3. Improper Language or Behavior: Certainly you are an entrepreneur because you want to do things your way. That’s why you don’t want to work for a major corporation. In doing so, however, it is vital that you don’t repeat the bad habits you observed in traditional corporations. As an entrepreneur, you have the chance to develop a better culture and a better business model than the ones you’ve observed. It requires different thinking. Thinking differently and acting differently doesn’t mean you can do or say what you please without a filter. Organizations expect a leader to have high standards. The leader (that’s you) is the person of greatest influence within the business. This means there are consequences to using language and behavior in a manner that is not consistent with the image a leader of this stature represents. A Transformational Leader models what is expected of the rest of the team. Tip: Set good boundaries and have an accountability partner who will speak the truth to you always, in a context of respect and love.
  4. Pretend to Know What You are Doing Even If You Don’t Know: Ignorance is bliss - or not! The leader who pretends to know everything becomes a target for others to prove otherwise. Following the theme of #2 above, leaders should gain not only skills but should work on gaining knowledge as well. An effective leader is able to coalesce the best thinking of the group and make better decisions based on all available facts. They are able to reframe the negative energy from disagreement into creative tools for innovative thinking. Tip: Develop skills for framing a goal or stating a problem and then allowing the team to create data for decisions. A strong leader always holds the authority and uses power wisely by encouraging creative thinking and cross-disciplinary functioning. It’s not about you - it’s about the vision. 
  5. Delegation is a Weakness of Leadership: Actually, delegation is a sign of strong leadership. Autocratic leaders become a bottleneck for decisions and processes. When the leader must make all decisions, there is a limit to how much the team or organization can do. The Charismatic or Autocratic Leadership model is not scalable. At the opposite end of the spectrum is Transformational Leadership. Companies are successful under each style of leadership, but I favor Transformational Leadership because it is about the vision and is scalable. Traits of this style of leadership include clarity of vision, the ability to build and equip leaders on teams, support and encourage others, provide information and coaching, and model what you preach. Tip: Become a more serious student of leadership and never stop learning. Transform yourself first and then transform the organization by transforming the culture. Know that changing others in any group emotional system is accomplished by changing yourself.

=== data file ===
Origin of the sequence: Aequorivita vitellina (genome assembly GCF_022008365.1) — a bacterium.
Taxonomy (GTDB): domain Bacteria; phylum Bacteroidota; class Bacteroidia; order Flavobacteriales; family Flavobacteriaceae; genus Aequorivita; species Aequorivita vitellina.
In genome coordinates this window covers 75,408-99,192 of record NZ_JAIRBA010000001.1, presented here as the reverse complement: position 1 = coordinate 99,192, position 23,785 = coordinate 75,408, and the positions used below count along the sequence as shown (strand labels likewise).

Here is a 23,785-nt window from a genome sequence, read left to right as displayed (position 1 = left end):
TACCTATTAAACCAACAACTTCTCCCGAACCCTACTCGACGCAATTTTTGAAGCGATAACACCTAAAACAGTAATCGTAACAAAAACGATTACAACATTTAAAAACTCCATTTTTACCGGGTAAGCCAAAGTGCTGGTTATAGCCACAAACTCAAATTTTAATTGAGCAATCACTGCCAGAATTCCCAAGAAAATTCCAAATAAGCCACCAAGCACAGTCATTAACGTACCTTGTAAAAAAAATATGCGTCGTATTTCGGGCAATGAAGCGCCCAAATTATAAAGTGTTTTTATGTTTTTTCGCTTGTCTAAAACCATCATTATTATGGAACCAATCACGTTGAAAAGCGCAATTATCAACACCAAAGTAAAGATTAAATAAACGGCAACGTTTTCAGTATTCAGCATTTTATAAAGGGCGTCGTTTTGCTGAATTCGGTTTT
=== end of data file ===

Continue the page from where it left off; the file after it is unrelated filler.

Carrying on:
Are you ready to go to the next step? As you study these myths, I suggest you share your personal and organizational goals with at least three people you respect and with whom you have a valued connection. Check with them every 30 days to let them know how things are progressing. Being accountable to others is frightening at first until you realize that the people you are accountable to are the people who will bring the highest value to you because they understand where you’re going.

But most important of all, for your venture’s success, when you hit the leadership lid, raise the ceiling!

Hugh Ballou is a Transformational Leadership Strategist for SynerVision International, Inc., https://HughBallou.com, who works with visionary CEOs, pastors, and nonprofit leaders and their teams to develop a purpose-driven high-performance collaboration culture that significantly increases productivity, profits, and job satisfaction.